December 26, 1999 | C-Span's Washington Journal did a December 22 program about philanthropic organizations. Philanthropist Steven Kirsch telephoned the program and said his own foundation
supports "improving our political system so it is truly a representative democracy." He added that our political system is not presently a representative democracy.
Kirsch is right, of course. In a truly representative democracy, our elected representatives would not exclusively represent the interests of their corporate contributors at the expense of the rest of the
George W. Bush is big industry's choice for GOP front-runner. In the November/December 1999 Sierra magazine, Ken Silverstein reports on Bush's corporate-friendly environmental record as governor of Texas.
Silverstein says a University of Texas study shows that people living near TXI, a huge cement plant near Dallas, "are three times more likely to have respiratory problems than people living
The cement company took its own air samples, thinking it would prove the air near its plant was safe. TXI found instead that levels of at least four cancer-causing chemicals were much higher than the EPA recommends. The company then tried to cover up the results of its own study.
The polluting company, TXI, gave George W. Bush $10,000 for his re-election campaign, according to Silverstein. Jim Schernbeck of the Texas grassroots environmentalist group, Downwinders at Risk, says
George W. Bush "won't do anything to tie the hands of business." Schernbeck and other grassroots groups tried to meet with Bush about TXI's pollution, but Schernbeck says, "We never
got a foot in the door." Schernbeck probably did not try a foot wrapped in a $10,000 check.
If groups like Downwinders can not get a foot in the door with Governor Bush, would a President George W. Bush operate differently?
Would he meet with any other public interest groups if their concerns clashed with the interests of his corporate campaign contributors? Not likely. As president, G. W. Bush would probably not represent "the people" any more than he has as Texas governor. After all, there is no money in it.
Silverstein reports that George W. Bush governs a state which ranks first in all of the following:
"the amount of cancer-causing chemicals pumped annually into the air and water, the number of hazardous waste incinerators, total toxic releases to the environment, and carbon dioxide and mercury emissions from industry." Bush's corporate supporters must have salivated over their candidate after learning of those statistics.
Bush's choices for Texas environmental commissions include almost exclusively polluter-friendly appointees. According to Silverstein, the Bush choices include the following:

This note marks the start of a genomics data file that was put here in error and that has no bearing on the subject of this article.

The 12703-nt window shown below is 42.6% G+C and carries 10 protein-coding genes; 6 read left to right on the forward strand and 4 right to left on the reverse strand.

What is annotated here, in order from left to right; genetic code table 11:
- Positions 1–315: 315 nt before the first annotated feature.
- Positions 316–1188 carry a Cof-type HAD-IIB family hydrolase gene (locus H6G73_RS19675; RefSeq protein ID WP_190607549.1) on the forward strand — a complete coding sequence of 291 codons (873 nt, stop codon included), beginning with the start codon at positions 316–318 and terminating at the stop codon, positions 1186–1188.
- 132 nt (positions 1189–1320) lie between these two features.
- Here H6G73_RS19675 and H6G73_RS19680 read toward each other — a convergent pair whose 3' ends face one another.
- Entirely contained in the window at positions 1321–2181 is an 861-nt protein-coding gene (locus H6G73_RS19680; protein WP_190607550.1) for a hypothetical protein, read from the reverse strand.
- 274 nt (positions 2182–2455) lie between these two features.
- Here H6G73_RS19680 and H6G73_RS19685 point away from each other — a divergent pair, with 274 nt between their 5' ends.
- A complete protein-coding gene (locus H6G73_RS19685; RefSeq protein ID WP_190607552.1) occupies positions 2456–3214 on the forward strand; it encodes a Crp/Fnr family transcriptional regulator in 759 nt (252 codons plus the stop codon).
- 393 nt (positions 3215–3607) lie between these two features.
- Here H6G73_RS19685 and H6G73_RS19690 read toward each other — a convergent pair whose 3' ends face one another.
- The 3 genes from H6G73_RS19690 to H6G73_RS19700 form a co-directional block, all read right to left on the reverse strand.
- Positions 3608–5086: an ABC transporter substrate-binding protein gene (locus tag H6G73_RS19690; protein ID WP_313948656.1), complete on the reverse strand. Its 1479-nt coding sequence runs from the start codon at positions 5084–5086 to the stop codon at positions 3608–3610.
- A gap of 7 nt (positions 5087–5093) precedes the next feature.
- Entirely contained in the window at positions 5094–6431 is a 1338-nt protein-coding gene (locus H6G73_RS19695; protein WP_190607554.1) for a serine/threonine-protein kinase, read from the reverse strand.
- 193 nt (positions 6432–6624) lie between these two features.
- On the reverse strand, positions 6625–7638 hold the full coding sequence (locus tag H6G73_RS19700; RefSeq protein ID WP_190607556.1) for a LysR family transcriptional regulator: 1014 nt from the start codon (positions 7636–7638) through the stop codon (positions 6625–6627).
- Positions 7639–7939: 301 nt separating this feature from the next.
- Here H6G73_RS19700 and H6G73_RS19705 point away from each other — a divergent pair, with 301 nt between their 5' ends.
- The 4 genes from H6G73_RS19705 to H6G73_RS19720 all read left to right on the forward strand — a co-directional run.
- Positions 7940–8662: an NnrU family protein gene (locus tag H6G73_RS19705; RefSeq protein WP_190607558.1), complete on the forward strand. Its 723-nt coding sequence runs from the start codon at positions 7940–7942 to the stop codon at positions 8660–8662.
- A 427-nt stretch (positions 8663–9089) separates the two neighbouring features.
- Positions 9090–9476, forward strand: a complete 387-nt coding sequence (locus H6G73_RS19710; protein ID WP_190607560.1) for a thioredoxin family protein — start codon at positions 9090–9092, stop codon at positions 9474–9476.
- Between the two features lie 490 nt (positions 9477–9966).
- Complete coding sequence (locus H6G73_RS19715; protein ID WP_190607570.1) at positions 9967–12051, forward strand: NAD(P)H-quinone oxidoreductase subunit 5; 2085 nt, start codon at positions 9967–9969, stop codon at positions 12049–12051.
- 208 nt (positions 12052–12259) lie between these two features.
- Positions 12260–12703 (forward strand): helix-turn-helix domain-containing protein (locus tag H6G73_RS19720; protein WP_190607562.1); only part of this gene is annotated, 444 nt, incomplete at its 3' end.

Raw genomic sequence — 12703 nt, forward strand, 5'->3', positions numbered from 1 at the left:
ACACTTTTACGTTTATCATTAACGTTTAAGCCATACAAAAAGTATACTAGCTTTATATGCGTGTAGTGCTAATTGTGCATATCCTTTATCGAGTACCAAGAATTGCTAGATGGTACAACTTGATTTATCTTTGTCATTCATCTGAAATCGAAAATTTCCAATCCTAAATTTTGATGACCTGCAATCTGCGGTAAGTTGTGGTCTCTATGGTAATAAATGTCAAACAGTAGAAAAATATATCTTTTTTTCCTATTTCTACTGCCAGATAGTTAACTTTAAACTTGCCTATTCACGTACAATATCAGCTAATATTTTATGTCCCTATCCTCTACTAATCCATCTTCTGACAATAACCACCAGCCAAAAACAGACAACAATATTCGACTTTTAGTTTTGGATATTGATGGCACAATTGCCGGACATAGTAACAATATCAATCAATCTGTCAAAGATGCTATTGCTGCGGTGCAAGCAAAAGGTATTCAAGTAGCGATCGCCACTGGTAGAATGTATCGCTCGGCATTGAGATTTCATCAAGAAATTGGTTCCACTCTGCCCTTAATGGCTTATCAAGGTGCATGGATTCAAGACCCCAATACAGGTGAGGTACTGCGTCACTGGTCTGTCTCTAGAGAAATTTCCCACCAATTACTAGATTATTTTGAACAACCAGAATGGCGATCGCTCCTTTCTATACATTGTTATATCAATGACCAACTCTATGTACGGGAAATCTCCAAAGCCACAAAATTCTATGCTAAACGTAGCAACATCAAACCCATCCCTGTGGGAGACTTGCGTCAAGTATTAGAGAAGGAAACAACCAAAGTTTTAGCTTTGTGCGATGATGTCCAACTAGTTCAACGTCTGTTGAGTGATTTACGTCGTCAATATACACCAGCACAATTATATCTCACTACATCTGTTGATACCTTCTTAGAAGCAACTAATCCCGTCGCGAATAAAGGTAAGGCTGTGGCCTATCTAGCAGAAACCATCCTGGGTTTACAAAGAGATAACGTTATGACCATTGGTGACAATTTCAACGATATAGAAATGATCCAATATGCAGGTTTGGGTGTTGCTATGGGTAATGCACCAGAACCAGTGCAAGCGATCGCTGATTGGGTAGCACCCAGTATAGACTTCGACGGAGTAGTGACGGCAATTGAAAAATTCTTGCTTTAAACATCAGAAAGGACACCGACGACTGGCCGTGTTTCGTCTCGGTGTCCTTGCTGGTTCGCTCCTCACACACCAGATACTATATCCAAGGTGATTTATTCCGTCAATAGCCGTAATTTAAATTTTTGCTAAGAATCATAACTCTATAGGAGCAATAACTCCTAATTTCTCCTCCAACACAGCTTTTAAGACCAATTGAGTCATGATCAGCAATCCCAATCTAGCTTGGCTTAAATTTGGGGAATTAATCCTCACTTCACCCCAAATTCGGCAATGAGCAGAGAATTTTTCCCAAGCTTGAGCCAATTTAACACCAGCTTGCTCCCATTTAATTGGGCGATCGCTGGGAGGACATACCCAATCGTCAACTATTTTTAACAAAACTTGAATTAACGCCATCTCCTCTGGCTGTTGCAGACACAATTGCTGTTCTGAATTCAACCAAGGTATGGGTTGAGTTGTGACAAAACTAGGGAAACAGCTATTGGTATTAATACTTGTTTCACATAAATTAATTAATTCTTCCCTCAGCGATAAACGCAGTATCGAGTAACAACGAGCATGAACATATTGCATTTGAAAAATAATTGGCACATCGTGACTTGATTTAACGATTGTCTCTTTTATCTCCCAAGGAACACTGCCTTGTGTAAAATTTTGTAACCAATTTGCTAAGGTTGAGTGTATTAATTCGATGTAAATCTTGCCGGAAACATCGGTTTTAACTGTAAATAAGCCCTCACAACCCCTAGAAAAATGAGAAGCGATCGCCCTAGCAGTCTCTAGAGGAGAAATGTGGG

Robert Huston, a former environmental consultant for industry who has denounced EPA's tough ozone standards; John Baker, Jr., who often votes to deny the public hearings for new industrial plants; Ralph
Marquez (once with Monsanto and the Texas Chemical Council) who allowed the industrial polluters to write the regulations which govern industry's pollution � regulations the polluters deem
"voluntary;" and Barry McBee, oil specialist, who has decreased enforcement of environmental laws and limited citizen participation.
Silverstein says Ralph Marquez and two other Bush industry-friendly appointees gave TXI permission to pump 52 tons of arsenic, cadmium, mercury, lead, and other hazardous wastes into the air. Do Bush and
his polluter-tolerant environmental board members represent "the people," or only the polluting corporations?
Grassroots environmental activist Lois Gibbs once asked, "Would you let me shoot into a crowd of one hundred thousand people and kill one of them? No?
Well, how come Dow Chemical can do it? It's okay for the corporations to do it, but the little guy with a gun goes to jail."* Tobacco companies recently accepted responsibility for their decades of wrongdoing. When other corporations knowingly cause widespread illness and death, they should be held accountable, too. In addition, politicians who take those corporations' money, and then knowingly allow the companies to release cancer-causing chemicals, should be called to account. At the very least, such politicians should not become their party's presidential front-runner.
How can voters make a difference? A mere 15 percent of eligible voters can decide an election's results. Only about 60 percent of eligible voters are registered to vote. Of those eligible, only half
cast ballots. If just 30 percent of eligible voters go to the polls, only 15 percent of those eligible can determine an election's outcome.**
Big business people are motivated to vote and participate in politics by the prospect of increasing their own financial profit. What can be the motive for average citizens?
The motive might be the fact this country can become a truly representative democracy if sufficient numbers of average Americans do two things: (1) Vote, and (2) Become politically aware and active both during and between election years.
* William Greider, WHO WILL TELL THE PEOPLE, 1992.
** Frederick Clarkson, ETERNAL HOSTILITY, 1997